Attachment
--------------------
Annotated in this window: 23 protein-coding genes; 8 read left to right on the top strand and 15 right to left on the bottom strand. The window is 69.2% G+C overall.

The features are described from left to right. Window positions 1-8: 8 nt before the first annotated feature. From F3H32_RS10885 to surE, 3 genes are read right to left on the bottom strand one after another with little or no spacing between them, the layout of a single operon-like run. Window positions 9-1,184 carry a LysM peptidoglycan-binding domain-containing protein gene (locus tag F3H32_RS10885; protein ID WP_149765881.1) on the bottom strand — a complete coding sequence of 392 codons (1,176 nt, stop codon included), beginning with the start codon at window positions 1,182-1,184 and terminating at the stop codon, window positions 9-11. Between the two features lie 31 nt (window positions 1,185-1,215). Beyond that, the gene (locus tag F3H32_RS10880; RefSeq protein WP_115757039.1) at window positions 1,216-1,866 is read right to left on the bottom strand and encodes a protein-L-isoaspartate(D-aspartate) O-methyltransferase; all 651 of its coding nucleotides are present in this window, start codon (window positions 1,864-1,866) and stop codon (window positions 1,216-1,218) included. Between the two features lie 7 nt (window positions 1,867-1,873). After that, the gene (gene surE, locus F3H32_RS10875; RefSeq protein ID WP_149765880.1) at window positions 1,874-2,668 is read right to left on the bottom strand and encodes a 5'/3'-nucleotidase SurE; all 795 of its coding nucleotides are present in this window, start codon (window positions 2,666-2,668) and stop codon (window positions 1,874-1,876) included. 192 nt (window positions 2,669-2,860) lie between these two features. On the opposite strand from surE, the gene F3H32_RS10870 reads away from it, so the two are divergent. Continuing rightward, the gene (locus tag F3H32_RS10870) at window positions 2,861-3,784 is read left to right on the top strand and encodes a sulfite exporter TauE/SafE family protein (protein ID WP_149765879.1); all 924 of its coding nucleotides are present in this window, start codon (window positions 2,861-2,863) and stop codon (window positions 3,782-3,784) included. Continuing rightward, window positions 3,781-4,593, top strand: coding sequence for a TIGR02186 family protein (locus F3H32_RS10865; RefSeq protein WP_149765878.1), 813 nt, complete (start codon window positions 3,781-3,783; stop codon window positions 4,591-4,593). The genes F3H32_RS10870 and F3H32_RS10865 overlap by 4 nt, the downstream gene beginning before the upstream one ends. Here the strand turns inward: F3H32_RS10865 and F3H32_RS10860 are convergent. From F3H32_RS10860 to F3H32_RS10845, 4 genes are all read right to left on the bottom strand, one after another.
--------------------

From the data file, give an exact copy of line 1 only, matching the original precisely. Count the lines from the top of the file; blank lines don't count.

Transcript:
Annotated in this window: 23 protein-coding genes; 8 read left to right on the top strand and 15 right to left on the bottom strand. The window is 69.2% G+C overall.